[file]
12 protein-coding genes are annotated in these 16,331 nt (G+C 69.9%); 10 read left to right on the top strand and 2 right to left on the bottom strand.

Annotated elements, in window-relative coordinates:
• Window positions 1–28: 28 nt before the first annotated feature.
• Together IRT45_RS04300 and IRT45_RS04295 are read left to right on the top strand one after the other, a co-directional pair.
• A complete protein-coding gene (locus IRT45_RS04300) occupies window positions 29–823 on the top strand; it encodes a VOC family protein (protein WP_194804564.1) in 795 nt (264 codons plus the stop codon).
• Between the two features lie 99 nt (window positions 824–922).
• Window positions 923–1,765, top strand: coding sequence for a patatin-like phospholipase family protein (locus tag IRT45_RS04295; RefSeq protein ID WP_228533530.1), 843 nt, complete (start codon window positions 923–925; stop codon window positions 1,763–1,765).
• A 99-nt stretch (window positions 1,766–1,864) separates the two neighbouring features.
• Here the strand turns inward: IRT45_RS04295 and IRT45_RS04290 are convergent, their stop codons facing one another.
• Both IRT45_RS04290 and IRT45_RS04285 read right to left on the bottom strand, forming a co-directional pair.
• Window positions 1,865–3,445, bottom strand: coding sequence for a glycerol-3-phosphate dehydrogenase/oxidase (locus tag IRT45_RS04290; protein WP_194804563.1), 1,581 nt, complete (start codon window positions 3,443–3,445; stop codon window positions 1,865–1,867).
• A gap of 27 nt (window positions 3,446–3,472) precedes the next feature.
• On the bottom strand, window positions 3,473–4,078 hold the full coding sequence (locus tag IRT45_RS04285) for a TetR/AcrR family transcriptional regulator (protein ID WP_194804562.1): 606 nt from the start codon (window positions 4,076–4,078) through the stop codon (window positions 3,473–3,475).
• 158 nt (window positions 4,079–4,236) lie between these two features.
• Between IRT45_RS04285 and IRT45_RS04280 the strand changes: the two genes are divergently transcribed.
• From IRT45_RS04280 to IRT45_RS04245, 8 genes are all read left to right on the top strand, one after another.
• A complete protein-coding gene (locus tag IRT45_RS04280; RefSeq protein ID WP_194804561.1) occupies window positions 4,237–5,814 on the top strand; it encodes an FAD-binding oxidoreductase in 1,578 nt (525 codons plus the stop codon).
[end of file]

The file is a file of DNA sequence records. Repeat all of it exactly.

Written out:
12 protein-coding genes are annotated in these 16,331 nt (G+C 69.9%); 10 read left to right on the top strand and 2 right to left on the bottom strand.

Annotated elements, in window-relative coordinates:
• Window positions 1–28: 28 nt before the first annotated feature.
• Together IRT45_RS04300 and IRT45_RS04295 are read left to right on the top strand one after the other, a co-directional pair.
• A complete protein-coding gene (locus IRT45_RS04300) occupies window positions 29–823 on the top strand; it encodes a VOC family protein (protein WP_194804564.1) in 795 nt (264 codons plus the stop codon).
• Between the two features lie 99 nt (window positions 824–922).
• Window positions 923–1,765, top strand: coding sequence for a patatin-like phospholipase family protein (locus tag IRT45_RS04295; RefSeq protein ID WP_228533530.1), 843 nt, complete (start codon window positions 923–925; stop codon window positions 1,763–1,765).
• A 99-nt stretch (window positions 1,766–1,864) separates the two neighbouring features.
• Here the strand turns inward: IRT45_RS04295 and IRT45_RS04290 are convergent, their stop codons facing one another.
• Both IRT45_RS04290 and IRT45_RS04285 read right to left on the bottom strand, forming a co-directional pair.
• Window positions 1,865–3,445, bottom strand: coding sequence for a glycerol-3-phosphate dehydrogenase/oxidase (locus tag IRT45_RS04290; protein WP_194804563.1), 1,581 nt, complete (start codon window positions 3,443–3,445; stop codon window positions 1,865–1,867).
• A gap of 27 nt (window positions 3,446–3,472) precedes the next feature.
• On the bottom strand, window positions 3,473–4,078 hold the full coding sequence (locus tag IRT45_RS04285) for a TetR/AcrR family transcriptional regulator (protein ID WP_194804562.1): 606 nt from the start codon (window positions 4,076–4,078) through the stop codon (window positions 3,473–3,475).
• 158 nt (window positions 4,079–4,236) lie between these two features.
• Between IRT45_RS04285 and IRT45_RS04280 the strand changes: the two genes are divergently transcribed.
• From IRT45_RS04280 to IRT45_RS04245, 8 genes are all read left to right on the top strand, one after another.
• A complete protein-coding gene (locus tag IRT45_RS04280; RefSeq protein ID WP_194804561.1) occupies window positions 4,237–5,814 on the top strand; it encodes an FAD-binding oxidoreductase in 1,578 nt (525 codons plus the stop codon).